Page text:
Screenwriting

Susan Sontag on ‘The Imagination of Disaster’

I’m going to let Susan Sontag do the talking.

In 1965, she wrote The Imagination of Disaster, a landmark essay in American film criticism. She noted that a ‘typical science fiction film has a form as predictable as a Western, and is made up of elements which, to a practiced eye, are as classic as the saloon brawl, the blonde schoolteacher from the East, and the gun duel on the deserted main street.’ 

She then goes on to describe a number of model scenarios followed by science fiction films.

Per her analysis, the film that should be ‘in color and on a wide screen’ proceeds through five phases:

‘(1) The arrival of the thing. (Emergence of the monsters, landing of the alien spaceship, etc.) This is usually witnessed or suspected by just one person, a young scientist on a field trip. Nobody, neither his neighbors nor his colleagues, will believe him for some time. The hero is not married, but has a sympathetic though also incredulous girl friend.

(2) Confirmation of the hero’s report by a host of witnesses to a great act of destruction. (If the invaders are beings from another planet, a fruitless attempt to parley with them and get them to leave peacefully.) The local police are summoned to deal with the situation and massacred.

(3) In the capital of the country, conferences between scientists and the military take place, with the hero lecturing before a chart, map, or blackboard. A national emergency is declared. Reports of further destruction. Authorities from other countries arrive in black limousines. All international tensions are suspended in view of the planetary emergency. This stage often includes a rapid montage of news broadcasts in various languages, a meeting at the UN, and more conferences between the military and the scientists. Plans are made for destroying the enemy.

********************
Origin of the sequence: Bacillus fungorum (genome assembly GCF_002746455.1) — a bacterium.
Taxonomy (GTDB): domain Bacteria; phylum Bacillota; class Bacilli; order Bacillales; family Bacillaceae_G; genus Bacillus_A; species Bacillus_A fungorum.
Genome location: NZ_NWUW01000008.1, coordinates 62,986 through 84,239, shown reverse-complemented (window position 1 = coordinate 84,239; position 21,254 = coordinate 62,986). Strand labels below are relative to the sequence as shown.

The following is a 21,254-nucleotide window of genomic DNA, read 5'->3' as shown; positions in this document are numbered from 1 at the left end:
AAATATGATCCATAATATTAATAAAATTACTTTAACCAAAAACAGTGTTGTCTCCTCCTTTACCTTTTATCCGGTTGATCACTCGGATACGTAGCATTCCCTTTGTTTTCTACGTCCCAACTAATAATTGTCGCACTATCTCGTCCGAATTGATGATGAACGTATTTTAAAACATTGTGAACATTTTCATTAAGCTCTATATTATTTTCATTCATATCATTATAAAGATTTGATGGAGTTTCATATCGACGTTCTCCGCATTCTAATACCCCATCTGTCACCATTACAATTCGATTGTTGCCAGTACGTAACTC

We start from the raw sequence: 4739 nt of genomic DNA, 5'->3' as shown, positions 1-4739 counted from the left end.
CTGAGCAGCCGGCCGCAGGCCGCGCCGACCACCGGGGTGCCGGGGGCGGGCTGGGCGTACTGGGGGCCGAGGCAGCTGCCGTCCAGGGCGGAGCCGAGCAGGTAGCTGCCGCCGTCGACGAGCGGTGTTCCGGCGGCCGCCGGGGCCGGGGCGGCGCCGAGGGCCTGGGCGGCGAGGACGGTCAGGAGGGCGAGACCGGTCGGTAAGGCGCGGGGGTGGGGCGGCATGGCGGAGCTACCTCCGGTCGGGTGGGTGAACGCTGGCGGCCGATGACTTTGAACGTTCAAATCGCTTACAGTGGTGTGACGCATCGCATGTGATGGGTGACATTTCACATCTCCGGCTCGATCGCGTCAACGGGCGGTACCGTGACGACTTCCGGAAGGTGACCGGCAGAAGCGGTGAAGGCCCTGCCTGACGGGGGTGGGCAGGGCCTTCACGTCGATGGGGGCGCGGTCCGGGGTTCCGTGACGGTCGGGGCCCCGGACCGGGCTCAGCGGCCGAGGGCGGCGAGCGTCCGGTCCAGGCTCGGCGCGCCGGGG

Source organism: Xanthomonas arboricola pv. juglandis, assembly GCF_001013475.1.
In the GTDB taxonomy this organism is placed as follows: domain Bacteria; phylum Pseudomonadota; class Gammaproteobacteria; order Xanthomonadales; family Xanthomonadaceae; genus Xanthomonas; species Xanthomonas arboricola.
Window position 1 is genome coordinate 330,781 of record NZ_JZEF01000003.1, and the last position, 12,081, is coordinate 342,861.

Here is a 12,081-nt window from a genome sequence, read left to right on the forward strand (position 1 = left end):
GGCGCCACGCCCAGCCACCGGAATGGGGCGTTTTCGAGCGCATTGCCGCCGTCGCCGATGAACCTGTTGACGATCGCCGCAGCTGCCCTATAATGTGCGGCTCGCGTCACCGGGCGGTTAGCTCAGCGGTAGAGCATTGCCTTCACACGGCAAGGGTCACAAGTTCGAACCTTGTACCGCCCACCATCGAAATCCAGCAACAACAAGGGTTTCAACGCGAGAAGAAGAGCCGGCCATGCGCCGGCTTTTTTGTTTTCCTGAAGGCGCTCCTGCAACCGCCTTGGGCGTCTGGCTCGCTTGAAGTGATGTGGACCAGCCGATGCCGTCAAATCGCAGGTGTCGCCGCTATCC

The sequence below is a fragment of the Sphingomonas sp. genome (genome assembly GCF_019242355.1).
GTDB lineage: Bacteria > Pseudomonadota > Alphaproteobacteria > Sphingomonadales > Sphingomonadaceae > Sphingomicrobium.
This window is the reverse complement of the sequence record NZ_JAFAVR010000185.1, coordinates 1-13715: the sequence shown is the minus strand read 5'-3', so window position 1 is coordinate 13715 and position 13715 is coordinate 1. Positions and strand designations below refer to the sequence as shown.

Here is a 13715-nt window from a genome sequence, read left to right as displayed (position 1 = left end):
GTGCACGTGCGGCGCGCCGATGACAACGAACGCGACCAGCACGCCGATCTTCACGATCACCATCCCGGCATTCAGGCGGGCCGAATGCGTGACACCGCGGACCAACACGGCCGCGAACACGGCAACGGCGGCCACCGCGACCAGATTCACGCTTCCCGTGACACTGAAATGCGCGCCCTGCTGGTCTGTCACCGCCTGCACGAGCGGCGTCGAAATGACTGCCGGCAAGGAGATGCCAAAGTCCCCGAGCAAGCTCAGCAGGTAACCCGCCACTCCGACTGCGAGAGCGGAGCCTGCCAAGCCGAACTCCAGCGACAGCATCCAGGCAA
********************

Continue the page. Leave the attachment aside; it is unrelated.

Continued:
(4) Further atrocities. At some point the hero’s girl friend is in grave danger. Massive counter-attacks by international forces, with brilliant displays of rocketry, rays, and other advanced weapons, are all unsuccessful. Enormous military casualties, usually by incineration. Cities are destroyed and/or evacuated. There is an obligatory scene here of panicked crowds stampeding along a highway or a big bridge, being waved on by numerous policemen who, if the film is Japanese, are immaculately white-gloved, preternaturally calm, and call out in dubbed English, “Keep moving. There is no need to be alarmed.”

(5) More conferences, whose motif is: “They must be vulnerable to something.” Throughout the hero has been working in his lab to this end. The final strategy, upon which all hopes depend, is drawn up; the ultimate weapon – often a super-powerful, as yet untested, nuclear device – is mounted. Countdown. Final repulse of the monster or invaders. Mutual congratulations, while the hero and girl friend embrace cheek to cheek and scan the skies sturdily. “But have we seen the last of them?”‘

*

It is now 2013, and it’s incredibly unnerving how Man of Steel hits more than just a few of these notes.

(Roland Emmerich’s 2012, of course, seems to have been crafted directly out of this essay.)

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Reviews

Man of Steel

Man of Steel | 2013 | Screenplay by David S. Goyer | Story by Christopher Nolan and David S. Goyer | Directed by Zack Snyder 

Let me just say that I’m not a fanboy, so I’m not going to talk about how this reboot fits into the whole Superman canon.

Man of Steel begins at the beginning.